Reading these words, several things are unclear about the man he referred to in the verses. Was the man without a dependent and alone in the world because he didn’t make a priority out of people in life? Certainly, there are those in our society that make their life entirely about their job. On closer inspection, it seems to me Solomon is lamenting people who work to reach another goal long after they need to move past setting new work goals. Work is a part of life – but it isn’t all of life.
Just as I am duty-bound to encourage and exhort those who are not working to GET BUSY, I would be remiss if I didn’t point out that some of you are overstaying your welcome at work. Go home. Learn to enjoy the people in your life. There was a stage in all our lives where our friends were mainly our co-workers. That is fine for a time. If that is still true decades later, you may want to consider what life looks like after the job!
My children will tell you the difference between the people who know their father well and those who know me in my work life. Some people think I spend all of my time steeped in books and ancient manuscripts thinking about the Bible and the depths of the universe. I admit to being a bit of a geek, nerd or whatever term best expresses my strange fascination with the ancient world. At the same time, I love art. I love history. My life is enriched by beautiful music. I can sit on my porch and watch birds dance in the wind. I can play with a grandchild and be fascinated by their ever-growing view of the world. I love the grace of the ballet, but I can take joy from watching the tractor make straight furrows in the fields. I love the depth of the sound of the cello and the smell of a chocolate smothered dessert. I like to clean and shoot guns and I like to sit in a rocking chair and read books. Museums fascinate me. My kids know I am not always reading the Bible and staring at Heaven thinking theological thoughts… I love my work, but it is a part of my life. God has enriched my life with much more.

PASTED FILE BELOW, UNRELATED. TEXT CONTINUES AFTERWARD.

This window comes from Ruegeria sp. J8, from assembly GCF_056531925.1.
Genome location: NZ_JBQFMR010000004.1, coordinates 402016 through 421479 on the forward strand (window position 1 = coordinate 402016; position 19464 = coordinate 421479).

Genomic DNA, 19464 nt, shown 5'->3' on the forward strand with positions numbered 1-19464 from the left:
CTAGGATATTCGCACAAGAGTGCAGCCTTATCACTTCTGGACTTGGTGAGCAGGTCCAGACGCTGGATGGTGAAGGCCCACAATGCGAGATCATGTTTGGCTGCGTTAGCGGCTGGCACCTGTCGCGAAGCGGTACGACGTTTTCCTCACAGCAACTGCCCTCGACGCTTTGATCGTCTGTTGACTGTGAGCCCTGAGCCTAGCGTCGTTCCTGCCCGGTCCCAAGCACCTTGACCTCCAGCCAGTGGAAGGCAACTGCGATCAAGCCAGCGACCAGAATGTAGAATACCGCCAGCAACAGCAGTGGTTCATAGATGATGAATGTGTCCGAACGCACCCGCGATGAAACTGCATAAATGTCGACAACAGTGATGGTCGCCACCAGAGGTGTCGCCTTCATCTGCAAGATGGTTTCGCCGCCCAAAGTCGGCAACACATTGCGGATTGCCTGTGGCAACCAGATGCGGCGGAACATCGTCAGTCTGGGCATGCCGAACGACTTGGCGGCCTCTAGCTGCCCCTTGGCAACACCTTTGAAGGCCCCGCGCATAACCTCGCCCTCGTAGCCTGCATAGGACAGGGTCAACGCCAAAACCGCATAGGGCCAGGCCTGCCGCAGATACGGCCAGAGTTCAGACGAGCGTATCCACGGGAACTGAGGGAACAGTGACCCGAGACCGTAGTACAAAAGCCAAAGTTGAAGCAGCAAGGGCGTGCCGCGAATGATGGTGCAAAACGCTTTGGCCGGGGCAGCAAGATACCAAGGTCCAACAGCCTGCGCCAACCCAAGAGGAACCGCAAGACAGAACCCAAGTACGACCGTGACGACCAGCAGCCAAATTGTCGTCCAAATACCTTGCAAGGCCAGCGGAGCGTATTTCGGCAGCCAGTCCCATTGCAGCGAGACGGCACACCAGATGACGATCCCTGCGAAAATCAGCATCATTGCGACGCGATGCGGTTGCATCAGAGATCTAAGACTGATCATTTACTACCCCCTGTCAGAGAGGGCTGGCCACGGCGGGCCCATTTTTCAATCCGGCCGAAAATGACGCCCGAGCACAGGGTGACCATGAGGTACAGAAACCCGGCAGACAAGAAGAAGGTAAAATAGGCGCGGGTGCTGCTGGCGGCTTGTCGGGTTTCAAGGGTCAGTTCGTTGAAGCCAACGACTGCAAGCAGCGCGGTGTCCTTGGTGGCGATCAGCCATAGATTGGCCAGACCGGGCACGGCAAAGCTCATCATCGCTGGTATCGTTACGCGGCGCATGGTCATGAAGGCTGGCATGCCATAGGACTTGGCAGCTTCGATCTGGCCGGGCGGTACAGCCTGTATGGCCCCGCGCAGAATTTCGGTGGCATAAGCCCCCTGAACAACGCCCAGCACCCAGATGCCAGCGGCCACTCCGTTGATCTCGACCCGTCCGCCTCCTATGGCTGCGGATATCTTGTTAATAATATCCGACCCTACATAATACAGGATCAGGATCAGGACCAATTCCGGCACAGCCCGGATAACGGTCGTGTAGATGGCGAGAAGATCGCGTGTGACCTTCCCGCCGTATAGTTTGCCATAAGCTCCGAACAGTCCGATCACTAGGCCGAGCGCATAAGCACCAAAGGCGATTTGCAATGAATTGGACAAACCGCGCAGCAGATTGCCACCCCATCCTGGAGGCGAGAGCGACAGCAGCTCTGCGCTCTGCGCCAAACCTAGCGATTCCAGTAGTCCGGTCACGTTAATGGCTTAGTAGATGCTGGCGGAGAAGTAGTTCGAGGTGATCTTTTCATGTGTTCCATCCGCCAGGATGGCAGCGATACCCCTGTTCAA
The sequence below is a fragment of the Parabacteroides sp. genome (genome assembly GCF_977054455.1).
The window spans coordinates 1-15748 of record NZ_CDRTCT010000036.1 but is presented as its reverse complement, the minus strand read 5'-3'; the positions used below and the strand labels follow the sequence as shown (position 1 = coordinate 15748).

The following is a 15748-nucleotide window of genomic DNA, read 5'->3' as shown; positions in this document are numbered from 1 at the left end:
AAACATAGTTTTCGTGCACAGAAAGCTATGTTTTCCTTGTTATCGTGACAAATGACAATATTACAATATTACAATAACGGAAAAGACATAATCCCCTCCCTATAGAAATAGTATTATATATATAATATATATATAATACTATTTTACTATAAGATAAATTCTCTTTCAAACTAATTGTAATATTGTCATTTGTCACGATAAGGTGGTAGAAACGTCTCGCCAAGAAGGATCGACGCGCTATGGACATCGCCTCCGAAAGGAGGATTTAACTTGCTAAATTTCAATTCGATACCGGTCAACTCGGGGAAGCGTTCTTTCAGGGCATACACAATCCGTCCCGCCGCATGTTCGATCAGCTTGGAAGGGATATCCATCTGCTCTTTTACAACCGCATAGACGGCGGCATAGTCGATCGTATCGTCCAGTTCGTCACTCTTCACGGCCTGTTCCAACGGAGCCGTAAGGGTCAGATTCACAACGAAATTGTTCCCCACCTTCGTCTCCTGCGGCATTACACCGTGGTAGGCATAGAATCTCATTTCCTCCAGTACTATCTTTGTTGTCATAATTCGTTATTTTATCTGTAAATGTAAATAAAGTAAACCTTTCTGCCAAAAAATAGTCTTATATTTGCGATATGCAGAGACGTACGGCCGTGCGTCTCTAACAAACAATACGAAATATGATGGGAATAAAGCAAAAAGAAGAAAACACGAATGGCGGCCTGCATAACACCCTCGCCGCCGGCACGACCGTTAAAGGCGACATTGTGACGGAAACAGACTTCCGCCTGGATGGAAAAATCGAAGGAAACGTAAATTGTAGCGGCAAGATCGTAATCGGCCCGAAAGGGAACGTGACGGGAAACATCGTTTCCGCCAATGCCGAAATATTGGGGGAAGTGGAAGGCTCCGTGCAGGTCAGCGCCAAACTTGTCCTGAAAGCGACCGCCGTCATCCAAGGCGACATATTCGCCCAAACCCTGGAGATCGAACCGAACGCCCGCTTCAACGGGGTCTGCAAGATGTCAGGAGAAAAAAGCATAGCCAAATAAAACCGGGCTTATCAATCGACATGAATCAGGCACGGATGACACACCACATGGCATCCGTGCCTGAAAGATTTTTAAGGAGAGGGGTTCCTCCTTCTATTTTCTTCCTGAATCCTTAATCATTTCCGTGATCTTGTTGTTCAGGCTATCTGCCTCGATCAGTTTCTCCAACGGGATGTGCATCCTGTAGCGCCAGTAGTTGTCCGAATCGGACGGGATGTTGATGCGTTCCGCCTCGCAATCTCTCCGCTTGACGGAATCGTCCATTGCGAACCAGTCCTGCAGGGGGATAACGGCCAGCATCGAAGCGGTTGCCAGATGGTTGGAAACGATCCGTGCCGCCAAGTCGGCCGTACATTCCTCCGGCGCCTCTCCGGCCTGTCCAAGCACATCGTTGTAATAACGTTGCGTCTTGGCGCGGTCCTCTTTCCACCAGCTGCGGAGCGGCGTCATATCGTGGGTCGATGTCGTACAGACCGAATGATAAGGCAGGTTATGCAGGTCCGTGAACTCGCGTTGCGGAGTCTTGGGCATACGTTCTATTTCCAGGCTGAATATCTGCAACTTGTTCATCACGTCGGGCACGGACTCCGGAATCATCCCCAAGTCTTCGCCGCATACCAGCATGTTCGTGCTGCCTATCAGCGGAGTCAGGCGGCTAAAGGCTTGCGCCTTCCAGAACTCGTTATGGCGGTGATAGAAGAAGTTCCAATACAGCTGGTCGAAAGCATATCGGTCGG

OK, enough of me. Here is the point: Not everything is dire and serious. Not every moment needs to be an intense moment sternly gazing as watchmen at the failing world around us. Not every day needs a new attainment goal. Pushing yourself is great. At the same time, the bow always bent is easily broken.
Take some time to assess whether you are working in areas that honor and please the Lord and grow your soul, or whether you are just doing what you have always done. When my soul shrinks, my mouth gets negative, and my heart gets sour. Feed your soul. Solomon advised: Take the time to see the reasons behind your labors, or your labors will be all you have to look forward to in life.
Sixth, he noticed some LONE WOLF WORKERS.
There are many people who don’t really know why the rest of us are here. They don’t see the need to get along and become a part of a group. They relish the lone approach and prefer to accomplish everything alone. Solomon observed:
Ecclesiastes 4:9 Two are better than one because they have a good return for their labor. 10 For if either of them falls, the one will lift up his companion. But woe to the one who falls when there is not another to lift him up. 11 Furthermore, if two lie down together they keep warm, but how can one be warm alone? 12 And if one can overpower him who is alone, two can resist him. A cord of three strands is not quickly torn apart.